Thursday, 15 November 2012 10:03 AM
If you love nothing more than learning about history, culture or art during your time on holiday, a boating break in the south of France could be ideal for you. The region is dotted with all sorts of fascinating museums, and travelling by boat will allow you to reach many of them in a single getaway.
Because you'll be on the move for the duration of your break, there's no need to confine yourself to the sights of a single city or town. Journey through the south of France for a week or two and you'll have plenty of opportunity to visit the museums that really pique your interest. Keep reading for our top picks.
Arguably the best-known museum in the Languedoc region of southern France, the Musee Fabre in Montpellier is a popular attraction for visitors to the area. Having been closed for a number of years, the newly-renovated museum has reopened as a strikingly-beautiful art gallery.
The collection of precious works is housed inside a Jesuit college and a hotel – the former of which was built in the 17th century and the latter in the 18th century – along with some extensions that were added in the 19th century.
You can access the building via the well-kept courtyard, which is constructed in marble and granite, and head inside to admire paintings and sculptures that date back to the 14th century onwards. The Old Masters works on show are categorised into three groups – European paintings from the 14th to 18th century, Flemish and Dutch 17th century works and Neoclassical art from the 18th to 19th centuries. There are also collections of decorative, modern and graphic art to take a look at as you explore.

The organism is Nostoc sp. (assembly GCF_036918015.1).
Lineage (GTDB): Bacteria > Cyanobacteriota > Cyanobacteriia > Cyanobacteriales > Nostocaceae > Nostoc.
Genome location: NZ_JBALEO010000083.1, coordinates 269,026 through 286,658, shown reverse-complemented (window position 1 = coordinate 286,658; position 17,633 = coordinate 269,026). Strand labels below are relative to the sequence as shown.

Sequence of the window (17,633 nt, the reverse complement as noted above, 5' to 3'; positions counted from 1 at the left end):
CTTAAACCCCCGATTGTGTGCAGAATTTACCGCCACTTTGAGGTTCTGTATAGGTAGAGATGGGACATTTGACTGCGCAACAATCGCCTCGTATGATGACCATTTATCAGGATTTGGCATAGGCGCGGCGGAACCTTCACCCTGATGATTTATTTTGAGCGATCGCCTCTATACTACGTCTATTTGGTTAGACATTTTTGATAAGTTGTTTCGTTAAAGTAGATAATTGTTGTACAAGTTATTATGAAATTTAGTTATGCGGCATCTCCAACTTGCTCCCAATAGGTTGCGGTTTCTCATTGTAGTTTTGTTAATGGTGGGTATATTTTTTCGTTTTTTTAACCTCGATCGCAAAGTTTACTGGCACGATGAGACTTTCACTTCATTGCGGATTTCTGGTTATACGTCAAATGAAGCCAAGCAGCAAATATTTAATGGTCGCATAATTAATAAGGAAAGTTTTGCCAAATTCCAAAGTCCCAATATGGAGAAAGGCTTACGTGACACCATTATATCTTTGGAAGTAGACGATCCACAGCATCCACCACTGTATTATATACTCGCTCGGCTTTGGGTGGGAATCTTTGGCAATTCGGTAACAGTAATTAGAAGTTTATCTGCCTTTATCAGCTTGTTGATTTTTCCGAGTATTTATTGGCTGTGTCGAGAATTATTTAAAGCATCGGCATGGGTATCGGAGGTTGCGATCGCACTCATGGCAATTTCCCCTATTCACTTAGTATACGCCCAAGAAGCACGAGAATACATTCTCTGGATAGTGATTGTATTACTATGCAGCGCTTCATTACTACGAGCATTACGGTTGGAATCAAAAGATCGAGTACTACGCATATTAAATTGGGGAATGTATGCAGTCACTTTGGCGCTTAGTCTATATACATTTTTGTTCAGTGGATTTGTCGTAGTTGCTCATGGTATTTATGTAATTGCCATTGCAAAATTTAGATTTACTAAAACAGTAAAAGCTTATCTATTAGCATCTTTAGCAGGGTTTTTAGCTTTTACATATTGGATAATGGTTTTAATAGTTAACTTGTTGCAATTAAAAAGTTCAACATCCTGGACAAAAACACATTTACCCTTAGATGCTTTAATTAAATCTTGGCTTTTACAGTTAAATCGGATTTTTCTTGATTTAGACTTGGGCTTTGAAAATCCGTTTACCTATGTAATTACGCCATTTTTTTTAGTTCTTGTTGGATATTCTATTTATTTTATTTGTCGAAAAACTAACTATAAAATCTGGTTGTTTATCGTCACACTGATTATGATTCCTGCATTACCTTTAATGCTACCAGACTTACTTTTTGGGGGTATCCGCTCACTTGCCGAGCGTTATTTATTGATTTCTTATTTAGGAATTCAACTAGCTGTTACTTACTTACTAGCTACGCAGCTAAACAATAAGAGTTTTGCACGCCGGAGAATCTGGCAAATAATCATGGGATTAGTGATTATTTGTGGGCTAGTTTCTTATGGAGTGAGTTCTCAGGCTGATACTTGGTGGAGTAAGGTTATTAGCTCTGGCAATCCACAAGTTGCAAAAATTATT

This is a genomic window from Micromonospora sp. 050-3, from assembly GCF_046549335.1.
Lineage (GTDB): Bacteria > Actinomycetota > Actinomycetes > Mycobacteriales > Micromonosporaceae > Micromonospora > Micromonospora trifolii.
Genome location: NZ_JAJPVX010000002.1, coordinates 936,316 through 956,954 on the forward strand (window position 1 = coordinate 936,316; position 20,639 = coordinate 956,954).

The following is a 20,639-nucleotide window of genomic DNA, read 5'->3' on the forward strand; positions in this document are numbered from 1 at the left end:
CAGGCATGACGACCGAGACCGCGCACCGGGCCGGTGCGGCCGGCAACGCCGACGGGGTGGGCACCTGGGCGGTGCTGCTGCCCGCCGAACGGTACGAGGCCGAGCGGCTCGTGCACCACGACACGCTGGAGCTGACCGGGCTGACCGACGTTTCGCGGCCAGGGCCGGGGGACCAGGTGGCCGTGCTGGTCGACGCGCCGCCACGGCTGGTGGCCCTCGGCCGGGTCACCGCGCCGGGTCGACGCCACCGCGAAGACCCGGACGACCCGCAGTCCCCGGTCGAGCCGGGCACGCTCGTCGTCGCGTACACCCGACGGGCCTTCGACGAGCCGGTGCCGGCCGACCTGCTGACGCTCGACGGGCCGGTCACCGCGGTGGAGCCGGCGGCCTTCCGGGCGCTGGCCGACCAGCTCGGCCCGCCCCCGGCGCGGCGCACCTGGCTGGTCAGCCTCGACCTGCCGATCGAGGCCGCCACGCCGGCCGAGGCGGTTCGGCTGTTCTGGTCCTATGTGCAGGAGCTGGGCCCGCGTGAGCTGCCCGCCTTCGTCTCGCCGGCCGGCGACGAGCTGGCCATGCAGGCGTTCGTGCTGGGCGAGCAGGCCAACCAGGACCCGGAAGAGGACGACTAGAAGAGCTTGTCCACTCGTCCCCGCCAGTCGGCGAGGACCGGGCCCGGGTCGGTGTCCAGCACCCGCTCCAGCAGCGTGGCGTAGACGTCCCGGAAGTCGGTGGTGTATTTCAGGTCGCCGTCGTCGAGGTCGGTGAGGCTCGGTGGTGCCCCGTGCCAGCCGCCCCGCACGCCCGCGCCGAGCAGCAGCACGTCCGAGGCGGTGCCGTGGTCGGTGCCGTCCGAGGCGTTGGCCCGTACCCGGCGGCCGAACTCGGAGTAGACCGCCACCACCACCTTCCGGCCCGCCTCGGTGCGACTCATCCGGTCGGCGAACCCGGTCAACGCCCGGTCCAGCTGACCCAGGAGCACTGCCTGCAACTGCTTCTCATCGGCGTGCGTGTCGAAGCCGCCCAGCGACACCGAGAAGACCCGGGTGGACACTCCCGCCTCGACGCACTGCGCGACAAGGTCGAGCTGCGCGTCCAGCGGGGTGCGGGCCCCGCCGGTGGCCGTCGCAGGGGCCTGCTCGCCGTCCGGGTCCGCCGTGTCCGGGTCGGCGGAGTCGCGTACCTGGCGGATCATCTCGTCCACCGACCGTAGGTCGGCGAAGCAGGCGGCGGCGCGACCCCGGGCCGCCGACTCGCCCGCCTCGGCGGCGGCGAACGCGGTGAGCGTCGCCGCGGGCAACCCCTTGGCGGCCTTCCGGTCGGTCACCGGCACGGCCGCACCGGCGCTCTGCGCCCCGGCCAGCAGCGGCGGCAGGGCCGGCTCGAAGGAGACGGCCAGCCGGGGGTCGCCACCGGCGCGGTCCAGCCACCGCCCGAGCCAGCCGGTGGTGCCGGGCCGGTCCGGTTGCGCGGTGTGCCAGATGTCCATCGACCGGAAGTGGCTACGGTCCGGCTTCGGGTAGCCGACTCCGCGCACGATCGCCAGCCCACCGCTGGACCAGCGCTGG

There are a great number works to admire from a variety of artists, although there aren't many famous names exhibited here; Monet and Renoir are among the most well-known artists whose works are on show.
Musee Parc des Dinosaures de Meze
Europe's largest museum of dinosaurs is located in Meze in southern France and is built on an important paleontological site in the Meze plain. In the 1990s, dinosaur nests and eggs were found here.
The layers of rock that comprise the ground were dug up and all sorts of fossils dating back millions of years were unearthed. As well as eggs, plant roots and dinosaur skeletons were all discovered, and the information they have brought scientists has meant replicas of numerous dinosaurs have been constructed and can be seen dotted throughout the park.
As you make your way around and gaze in awe at these giant creatures, you can also get a closer look at the skeletons and fossils that have been found at the site and learn more about them by reading the accompanying information boards.
Museum of Modern Art Ceret
The small town of Ceret, which is located close to France's border with Spain, is home to the popular Museum of Modern Art, established in 1950. Despite being situated in the centre of a little-known settlement, the museum boasts a varied collection of works by renowned artists like Matisse, Dali and Picasso.
Numerous contemporary works by the likes of Toni Grand, Dominique Gauthier and Claude Viallat can be seen, while the modern art section includes pieces by Joan Miro and Edouard Pignon.
The beautiful Hotel d'Assezat is a Renaissance palace built in Toulouse during the 16th century. The building, which has elements of classicism and mannerism in its design, was restored in the 1990s and now houses an art gallery known as the Bemberg Foundation.
Georges Bemberg was a wealthy Argentinean art collector who amassed a comprehensive collation of works over his lifetime. The Bemberg Foundation's collection includes paintings, sculptures, drawings and furniture, among other items.
The paintings and drawings make up the largest portion of the exhibition, and if you visit the Hotel d'Assezat you'll be able to admire pieces by artists like Cezanne, Monet and Pissaro. Among the French paintings are examples of Fauvism and Impressionism, while highlights include a set of images by Pierre Bonnard and a collection of Venetian works that date back to the 16th to 18th centuries.